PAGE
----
Dr. Lars Vistnes, a pioneer in oculoplastic surgery and a founding director of ReSurge International (formerly Interplast)—the first group to bring advanced reconstructive surgery to children and adults in the developing world—died on Mar. 28 in San Francisco.
According to a press release from Stanford Medicine (Apr. 7, 2016), Dr. Vistnes, emeritus professor of plastic surgery, died of an abdominal aneurysm at 88 years of age.
“[Dr.] Vistnes’ professional colleagues remembered him for his surgical skills, teaching ability, and organizational leadership; his family knew him as patient, gentle and good-natured, despite a years-long struggle against failing eyesight caused by glaucoma,” stated the release. “By the time he died . . . [he] was almost completely blind.”
He was born June 22, 1927, in Stavanger, Norway. Dr. Vistnes earned a medical degree in 1957 from the University of Manitoba College of Medicine; he met his wife, Carol, while on summer break. After his medical school graduation, he served for three years as a captain in the Canadian Armed Forces.
He arrived at Stanford in 1971, shortly after finishing a six-year residency in general and plastic surgery. Dr. Vistnes was appointed acting assistant professor of surgery at the School of Medicine and chief of plastic and reconstructive surgery at what was then called the Veterans Administration Medical Center in Palo Alto, Calif. By 1980, he had become chief and program director of plastic surgery at Stanford; he later served as acting chair of the Department of Surgery. He was co-director of the faculty mentoring program from 1994 until his death.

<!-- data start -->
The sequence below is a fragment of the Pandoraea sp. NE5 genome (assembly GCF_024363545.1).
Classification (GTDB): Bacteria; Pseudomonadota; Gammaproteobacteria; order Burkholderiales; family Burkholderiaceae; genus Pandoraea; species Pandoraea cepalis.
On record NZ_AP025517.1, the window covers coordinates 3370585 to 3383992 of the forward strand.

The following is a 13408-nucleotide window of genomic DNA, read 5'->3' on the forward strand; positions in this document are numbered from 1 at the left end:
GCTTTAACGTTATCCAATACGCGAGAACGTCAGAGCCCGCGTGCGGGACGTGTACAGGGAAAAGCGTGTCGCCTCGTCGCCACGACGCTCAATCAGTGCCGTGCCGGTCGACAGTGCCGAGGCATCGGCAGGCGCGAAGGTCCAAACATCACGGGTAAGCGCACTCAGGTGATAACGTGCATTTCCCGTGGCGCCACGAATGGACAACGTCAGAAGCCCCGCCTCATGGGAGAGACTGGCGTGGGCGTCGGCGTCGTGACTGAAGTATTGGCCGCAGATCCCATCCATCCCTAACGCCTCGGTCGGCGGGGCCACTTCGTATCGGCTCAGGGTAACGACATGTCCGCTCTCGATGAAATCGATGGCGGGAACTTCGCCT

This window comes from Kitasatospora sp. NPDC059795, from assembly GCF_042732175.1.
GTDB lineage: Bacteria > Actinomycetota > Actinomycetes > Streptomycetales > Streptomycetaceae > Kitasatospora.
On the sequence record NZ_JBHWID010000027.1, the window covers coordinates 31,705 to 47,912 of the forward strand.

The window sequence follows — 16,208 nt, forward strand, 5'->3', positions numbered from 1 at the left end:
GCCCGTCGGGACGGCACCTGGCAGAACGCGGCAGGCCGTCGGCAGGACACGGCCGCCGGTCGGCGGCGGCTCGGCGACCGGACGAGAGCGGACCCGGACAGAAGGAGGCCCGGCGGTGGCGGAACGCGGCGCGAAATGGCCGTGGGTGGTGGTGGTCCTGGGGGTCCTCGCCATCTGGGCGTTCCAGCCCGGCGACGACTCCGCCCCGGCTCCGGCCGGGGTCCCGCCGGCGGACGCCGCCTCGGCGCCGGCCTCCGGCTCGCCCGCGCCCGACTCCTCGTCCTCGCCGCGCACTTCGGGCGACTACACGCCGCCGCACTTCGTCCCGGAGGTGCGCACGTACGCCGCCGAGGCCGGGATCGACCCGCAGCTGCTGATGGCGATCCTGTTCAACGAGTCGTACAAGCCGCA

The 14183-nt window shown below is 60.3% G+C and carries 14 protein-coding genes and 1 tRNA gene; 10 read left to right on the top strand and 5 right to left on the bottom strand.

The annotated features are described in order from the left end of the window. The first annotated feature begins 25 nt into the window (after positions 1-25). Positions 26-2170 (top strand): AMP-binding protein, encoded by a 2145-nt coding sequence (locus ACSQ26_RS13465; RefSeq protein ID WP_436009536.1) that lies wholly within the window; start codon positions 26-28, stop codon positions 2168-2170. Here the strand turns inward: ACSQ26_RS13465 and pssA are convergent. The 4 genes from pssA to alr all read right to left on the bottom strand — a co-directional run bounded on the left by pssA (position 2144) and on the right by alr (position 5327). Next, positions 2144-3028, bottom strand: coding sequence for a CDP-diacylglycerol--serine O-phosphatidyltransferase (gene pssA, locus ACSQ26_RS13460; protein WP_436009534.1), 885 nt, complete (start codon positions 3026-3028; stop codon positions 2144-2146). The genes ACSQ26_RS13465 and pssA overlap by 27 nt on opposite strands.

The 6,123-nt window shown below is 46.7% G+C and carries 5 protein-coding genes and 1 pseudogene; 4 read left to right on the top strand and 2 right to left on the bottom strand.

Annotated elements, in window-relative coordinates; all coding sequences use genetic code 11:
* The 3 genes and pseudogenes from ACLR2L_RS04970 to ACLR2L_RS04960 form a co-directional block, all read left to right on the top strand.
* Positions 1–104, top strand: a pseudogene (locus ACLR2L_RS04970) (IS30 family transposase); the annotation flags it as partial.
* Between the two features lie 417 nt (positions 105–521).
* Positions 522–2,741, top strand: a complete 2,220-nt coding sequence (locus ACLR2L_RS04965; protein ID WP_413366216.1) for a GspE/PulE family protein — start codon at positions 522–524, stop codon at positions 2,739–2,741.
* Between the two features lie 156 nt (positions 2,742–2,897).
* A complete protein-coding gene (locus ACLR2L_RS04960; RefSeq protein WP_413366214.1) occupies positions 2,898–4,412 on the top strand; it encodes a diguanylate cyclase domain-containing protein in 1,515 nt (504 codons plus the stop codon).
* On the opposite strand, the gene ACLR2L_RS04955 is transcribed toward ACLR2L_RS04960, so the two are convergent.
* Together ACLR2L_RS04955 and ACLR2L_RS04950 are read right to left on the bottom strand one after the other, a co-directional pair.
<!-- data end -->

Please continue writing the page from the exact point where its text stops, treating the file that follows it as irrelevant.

Fitted veterans for aesthetic prosthetic eyes
“Year after year, Dr. Vistnes accepted new leadership challenges and responsibilities,” said Dr. Vincent Hentz, professor emeritus of surgery, another former chief of the plastic surgery division, in the release. “He was instrumental in the development of the Stanford plastic surgery board review course and in the department’s evolution to include functional restoration in its mission. There were many retirement parties for him, but he remained a valued mentor at Stanford.”
Dr. Vistnes was especially known for a treatment he first created for veterans of the Vietnam War. “He found a way to reconstruct eye orbits and eyelids so veterans who had lost an eye in combat could be fitted with an aesthetic prosthetic eye instead of a patch or other poor disguise,” Dr. Hentz said.
Worked with Interplast in Guatemala, Honduras, Peru, and Samoa
Dr. Vistnes was a co-founder of ReSurge International in 1969. According to their website, the organization has built surgical capacity and provided more than 105,000 surgeries in 13 different developing countries.
"It was hard work, but he was part of a great team that accomplished rewarding results," said his son, Richard. "The trips were a central part of his life's mission as a doctor." Dr. Vistnes made many Interplast trips to Gautemala, Honduras, Peru, and Samoa.